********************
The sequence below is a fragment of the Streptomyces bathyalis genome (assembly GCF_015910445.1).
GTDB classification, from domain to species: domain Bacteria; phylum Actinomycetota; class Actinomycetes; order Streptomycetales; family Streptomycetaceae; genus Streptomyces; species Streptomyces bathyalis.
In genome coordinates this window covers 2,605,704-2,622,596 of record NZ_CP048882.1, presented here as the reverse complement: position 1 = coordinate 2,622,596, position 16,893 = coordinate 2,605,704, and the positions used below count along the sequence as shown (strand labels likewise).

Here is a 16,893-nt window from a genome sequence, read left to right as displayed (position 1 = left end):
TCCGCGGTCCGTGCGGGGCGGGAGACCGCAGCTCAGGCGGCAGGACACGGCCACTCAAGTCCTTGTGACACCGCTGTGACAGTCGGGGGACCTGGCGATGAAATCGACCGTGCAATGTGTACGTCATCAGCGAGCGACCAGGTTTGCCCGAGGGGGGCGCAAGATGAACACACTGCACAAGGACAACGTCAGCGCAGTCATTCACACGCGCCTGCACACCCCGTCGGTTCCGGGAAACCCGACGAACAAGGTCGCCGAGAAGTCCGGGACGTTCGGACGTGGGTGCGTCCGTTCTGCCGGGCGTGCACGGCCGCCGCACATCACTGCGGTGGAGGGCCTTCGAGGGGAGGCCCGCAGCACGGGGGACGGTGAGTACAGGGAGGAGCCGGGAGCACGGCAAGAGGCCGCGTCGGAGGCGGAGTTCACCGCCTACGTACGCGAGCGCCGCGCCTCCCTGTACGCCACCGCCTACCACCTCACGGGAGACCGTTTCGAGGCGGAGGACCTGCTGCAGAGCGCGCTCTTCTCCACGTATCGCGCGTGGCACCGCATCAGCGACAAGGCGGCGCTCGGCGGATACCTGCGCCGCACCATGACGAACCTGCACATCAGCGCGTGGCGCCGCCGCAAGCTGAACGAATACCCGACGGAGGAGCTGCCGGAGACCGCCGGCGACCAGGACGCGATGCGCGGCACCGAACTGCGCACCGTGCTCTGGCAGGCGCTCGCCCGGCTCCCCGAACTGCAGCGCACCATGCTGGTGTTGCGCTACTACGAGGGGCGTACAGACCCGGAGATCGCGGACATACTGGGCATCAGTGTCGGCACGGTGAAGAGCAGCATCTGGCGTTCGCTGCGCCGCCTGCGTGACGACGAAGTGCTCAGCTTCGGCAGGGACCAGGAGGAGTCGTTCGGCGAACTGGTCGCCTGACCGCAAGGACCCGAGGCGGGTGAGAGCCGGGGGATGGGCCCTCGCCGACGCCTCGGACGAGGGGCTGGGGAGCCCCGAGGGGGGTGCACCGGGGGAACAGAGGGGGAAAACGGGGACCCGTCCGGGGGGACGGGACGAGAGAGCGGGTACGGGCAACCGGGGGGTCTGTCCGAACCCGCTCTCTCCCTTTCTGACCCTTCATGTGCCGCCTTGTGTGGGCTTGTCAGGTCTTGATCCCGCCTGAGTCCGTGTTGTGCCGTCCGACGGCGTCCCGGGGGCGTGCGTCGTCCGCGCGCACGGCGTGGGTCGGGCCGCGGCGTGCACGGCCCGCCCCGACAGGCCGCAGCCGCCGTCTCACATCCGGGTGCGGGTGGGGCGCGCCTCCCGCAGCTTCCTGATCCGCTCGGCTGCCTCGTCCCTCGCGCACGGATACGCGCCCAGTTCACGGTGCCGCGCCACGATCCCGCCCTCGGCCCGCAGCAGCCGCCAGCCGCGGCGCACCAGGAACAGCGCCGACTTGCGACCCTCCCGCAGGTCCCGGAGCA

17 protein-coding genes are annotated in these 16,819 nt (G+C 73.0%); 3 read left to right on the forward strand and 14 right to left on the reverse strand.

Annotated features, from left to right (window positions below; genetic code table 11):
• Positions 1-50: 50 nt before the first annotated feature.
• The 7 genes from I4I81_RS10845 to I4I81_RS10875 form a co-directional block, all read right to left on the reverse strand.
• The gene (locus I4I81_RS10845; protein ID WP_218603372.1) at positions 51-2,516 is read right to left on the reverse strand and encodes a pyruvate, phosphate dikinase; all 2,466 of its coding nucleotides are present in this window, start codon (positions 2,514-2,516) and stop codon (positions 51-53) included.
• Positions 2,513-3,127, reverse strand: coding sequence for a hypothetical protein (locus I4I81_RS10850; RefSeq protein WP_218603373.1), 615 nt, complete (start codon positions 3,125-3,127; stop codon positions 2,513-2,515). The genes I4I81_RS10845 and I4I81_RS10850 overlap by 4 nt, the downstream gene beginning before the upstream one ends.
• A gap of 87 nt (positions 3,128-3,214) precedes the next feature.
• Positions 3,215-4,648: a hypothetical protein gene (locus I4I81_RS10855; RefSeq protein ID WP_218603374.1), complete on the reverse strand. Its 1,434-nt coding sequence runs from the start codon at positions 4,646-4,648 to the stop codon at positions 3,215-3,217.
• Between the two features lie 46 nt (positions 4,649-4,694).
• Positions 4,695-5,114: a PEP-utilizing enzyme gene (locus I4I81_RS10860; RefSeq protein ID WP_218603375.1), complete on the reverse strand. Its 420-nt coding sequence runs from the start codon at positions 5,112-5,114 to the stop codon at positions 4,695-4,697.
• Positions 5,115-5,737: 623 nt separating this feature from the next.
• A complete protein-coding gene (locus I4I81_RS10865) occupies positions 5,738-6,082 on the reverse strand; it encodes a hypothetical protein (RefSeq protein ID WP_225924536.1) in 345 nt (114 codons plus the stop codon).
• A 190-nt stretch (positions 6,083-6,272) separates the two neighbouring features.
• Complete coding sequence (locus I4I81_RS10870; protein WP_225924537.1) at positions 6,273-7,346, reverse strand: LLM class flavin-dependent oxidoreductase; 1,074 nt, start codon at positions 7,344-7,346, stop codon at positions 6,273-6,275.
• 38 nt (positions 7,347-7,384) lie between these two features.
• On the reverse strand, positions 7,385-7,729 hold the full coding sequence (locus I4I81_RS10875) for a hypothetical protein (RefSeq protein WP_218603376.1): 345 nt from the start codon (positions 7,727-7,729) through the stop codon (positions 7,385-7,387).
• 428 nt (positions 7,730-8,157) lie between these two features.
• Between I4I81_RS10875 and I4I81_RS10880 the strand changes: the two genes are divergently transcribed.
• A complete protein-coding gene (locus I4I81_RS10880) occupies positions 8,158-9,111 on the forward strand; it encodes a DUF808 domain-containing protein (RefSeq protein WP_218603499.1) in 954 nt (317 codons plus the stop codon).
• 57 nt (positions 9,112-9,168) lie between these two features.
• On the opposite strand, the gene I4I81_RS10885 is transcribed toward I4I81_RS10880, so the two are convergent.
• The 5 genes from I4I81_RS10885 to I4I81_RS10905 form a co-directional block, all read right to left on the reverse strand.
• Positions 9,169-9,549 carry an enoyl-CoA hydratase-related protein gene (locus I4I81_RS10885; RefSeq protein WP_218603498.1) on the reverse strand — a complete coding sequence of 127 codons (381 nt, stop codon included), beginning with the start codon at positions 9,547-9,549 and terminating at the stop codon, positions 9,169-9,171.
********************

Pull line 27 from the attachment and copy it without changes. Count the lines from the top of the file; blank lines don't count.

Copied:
• The 5 genes from I4I81_RS10885 to I4I81_RS10905 form a co-directional block, all read right to left on the reverse strand.